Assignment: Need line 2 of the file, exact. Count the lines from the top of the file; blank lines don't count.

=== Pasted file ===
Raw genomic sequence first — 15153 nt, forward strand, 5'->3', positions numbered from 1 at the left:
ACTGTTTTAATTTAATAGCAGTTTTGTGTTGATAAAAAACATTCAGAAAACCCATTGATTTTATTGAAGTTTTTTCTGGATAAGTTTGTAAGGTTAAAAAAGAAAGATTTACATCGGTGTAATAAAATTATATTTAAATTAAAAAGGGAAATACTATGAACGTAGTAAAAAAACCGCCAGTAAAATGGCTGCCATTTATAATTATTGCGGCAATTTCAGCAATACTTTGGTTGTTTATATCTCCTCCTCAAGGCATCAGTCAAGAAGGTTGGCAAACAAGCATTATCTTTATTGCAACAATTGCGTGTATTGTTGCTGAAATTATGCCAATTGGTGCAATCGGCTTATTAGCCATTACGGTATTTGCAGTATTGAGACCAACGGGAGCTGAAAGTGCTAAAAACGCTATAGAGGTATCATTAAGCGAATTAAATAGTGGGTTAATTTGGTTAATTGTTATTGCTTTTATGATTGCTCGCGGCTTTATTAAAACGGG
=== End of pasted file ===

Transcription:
ACTGTTTTAATTTAATAGCAGTTTTGTGTTGATAAAAAACATTCAGAAAACCCATTGATTTTATTGAAGTTTTTTCTGGATAAGTTTGTAAGGTTAAAAAAGAAAGATTTACATCGGTGTAATAAAATTATATTTAAATTAAAAAGGGAAATACTATGAACGTAGTAAAAAAACCGCCAGTAAAATGGCTGCCATTTATAATTATTGCGGCAATTTCAGCAATACTTTGGTTGTTTATATCTCCTCCTCAAGGCATCAGTCAAGAAGGTTGGCAAACAAGCATTATCTTTATTGCAACAATTGCGTGTATTGTTGCTGAAATTATGCCAATTGGTGCAATCGGCTTATTAGCCATTACGGTATTTGCAGTATTGAGACCAACGGGAGCTGAAAGTGCTAAAAACGCTATAGAGGTATCATTAAGCGAATTAAATAGTGGGTTAATTTGGTTAATTGTTATTGCTTTTATGATTGCTCGCGGCTTTATTAAAACGGG